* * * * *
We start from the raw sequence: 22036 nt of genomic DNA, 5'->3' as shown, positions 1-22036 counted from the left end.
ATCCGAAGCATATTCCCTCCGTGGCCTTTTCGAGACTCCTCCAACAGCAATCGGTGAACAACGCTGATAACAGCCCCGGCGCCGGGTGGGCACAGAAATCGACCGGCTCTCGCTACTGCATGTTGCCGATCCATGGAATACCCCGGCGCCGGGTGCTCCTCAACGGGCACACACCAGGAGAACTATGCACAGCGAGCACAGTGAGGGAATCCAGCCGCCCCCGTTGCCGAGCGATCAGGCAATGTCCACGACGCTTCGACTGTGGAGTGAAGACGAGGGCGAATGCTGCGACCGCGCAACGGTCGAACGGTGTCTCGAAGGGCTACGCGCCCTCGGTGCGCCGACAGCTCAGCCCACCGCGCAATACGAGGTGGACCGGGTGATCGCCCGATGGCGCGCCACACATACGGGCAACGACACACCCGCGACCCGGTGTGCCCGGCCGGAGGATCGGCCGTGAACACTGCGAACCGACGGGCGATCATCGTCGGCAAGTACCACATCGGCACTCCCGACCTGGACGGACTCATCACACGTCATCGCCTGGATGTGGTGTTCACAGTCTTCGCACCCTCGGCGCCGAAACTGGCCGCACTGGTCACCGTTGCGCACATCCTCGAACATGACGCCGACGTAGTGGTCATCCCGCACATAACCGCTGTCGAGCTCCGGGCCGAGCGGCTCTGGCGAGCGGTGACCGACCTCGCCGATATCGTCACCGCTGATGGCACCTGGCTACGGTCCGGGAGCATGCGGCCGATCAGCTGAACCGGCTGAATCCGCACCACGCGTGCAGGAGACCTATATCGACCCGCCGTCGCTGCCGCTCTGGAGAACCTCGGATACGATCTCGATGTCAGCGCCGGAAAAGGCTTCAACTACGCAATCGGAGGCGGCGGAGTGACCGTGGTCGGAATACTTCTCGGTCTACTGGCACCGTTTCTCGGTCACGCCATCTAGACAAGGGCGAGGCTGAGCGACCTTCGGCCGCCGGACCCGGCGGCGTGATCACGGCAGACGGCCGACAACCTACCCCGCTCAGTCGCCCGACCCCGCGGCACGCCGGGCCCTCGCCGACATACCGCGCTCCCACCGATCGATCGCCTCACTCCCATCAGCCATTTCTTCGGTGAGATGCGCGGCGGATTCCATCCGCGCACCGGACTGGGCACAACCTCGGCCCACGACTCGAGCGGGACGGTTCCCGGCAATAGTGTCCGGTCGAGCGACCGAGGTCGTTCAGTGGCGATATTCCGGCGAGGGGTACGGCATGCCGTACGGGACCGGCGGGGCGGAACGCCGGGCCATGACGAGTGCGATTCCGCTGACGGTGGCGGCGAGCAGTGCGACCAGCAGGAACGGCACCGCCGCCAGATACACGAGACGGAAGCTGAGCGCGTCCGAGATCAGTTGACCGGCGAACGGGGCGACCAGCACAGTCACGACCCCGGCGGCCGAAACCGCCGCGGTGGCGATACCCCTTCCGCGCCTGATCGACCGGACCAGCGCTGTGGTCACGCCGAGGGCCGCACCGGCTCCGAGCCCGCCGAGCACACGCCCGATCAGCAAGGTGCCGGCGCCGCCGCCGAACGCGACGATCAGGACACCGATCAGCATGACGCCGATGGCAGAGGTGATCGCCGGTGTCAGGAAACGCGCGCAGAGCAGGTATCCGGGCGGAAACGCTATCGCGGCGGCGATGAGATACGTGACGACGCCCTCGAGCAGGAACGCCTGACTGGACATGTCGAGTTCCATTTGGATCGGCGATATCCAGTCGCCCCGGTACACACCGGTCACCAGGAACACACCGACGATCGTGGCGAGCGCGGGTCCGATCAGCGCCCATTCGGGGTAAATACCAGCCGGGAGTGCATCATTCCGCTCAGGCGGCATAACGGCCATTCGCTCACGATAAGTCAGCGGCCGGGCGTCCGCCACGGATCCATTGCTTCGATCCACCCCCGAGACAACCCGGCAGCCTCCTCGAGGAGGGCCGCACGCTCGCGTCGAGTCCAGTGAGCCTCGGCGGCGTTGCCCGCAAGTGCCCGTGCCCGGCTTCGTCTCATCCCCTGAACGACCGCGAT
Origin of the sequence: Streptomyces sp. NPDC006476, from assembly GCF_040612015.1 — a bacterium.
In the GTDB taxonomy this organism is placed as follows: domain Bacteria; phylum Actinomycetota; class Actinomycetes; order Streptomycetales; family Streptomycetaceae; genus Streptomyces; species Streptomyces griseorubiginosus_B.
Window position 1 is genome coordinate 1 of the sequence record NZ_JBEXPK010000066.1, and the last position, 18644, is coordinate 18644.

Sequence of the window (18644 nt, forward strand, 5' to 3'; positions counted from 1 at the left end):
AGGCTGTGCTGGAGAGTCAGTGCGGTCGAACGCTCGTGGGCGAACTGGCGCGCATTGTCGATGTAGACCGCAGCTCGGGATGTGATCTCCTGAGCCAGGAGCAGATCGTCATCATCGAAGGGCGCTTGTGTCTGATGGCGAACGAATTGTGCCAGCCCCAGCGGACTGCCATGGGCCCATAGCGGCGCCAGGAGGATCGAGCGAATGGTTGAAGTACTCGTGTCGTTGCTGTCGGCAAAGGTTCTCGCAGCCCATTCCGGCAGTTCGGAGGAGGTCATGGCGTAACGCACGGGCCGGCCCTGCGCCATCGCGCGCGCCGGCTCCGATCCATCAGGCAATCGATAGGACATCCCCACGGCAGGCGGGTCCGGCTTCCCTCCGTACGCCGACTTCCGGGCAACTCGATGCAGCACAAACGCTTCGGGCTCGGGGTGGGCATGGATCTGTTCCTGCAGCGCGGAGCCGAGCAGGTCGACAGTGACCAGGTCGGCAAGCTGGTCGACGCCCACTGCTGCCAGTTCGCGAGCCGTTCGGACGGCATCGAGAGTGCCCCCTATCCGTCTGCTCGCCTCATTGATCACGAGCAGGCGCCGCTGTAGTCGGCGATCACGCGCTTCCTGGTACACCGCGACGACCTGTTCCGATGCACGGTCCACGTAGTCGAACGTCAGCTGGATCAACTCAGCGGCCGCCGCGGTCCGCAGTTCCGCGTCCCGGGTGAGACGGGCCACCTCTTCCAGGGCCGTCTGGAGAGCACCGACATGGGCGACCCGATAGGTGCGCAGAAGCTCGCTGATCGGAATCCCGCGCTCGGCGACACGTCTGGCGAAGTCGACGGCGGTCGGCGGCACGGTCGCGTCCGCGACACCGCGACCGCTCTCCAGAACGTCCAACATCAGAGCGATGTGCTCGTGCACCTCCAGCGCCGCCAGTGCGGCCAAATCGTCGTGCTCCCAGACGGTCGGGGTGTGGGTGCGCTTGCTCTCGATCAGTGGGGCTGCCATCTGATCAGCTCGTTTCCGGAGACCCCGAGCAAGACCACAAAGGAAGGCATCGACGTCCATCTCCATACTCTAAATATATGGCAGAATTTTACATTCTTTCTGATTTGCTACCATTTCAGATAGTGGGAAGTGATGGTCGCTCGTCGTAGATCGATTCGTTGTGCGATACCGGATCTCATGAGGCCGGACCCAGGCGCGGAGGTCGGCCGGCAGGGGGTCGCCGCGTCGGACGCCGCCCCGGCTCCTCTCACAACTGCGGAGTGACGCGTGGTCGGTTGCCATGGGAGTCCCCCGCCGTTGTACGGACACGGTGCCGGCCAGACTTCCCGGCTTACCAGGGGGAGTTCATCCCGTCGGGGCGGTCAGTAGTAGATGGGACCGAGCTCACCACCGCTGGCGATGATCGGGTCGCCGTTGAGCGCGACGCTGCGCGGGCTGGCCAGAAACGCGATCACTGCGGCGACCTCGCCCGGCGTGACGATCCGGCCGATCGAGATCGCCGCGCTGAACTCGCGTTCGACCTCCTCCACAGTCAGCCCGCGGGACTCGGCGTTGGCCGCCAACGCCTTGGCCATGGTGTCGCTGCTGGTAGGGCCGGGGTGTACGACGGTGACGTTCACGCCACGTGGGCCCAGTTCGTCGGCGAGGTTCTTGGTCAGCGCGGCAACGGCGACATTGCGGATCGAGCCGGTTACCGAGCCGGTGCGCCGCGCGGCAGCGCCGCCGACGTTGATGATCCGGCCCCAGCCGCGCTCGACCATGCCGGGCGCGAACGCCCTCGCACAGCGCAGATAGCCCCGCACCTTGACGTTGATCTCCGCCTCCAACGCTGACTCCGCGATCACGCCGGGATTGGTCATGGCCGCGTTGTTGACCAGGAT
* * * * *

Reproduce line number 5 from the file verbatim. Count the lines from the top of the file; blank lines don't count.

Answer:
Window position 1 is genome coordinate 1 of the sequence record NZ_JBEXPK010000066.1, and the last position, 18644, is coordinate 18644.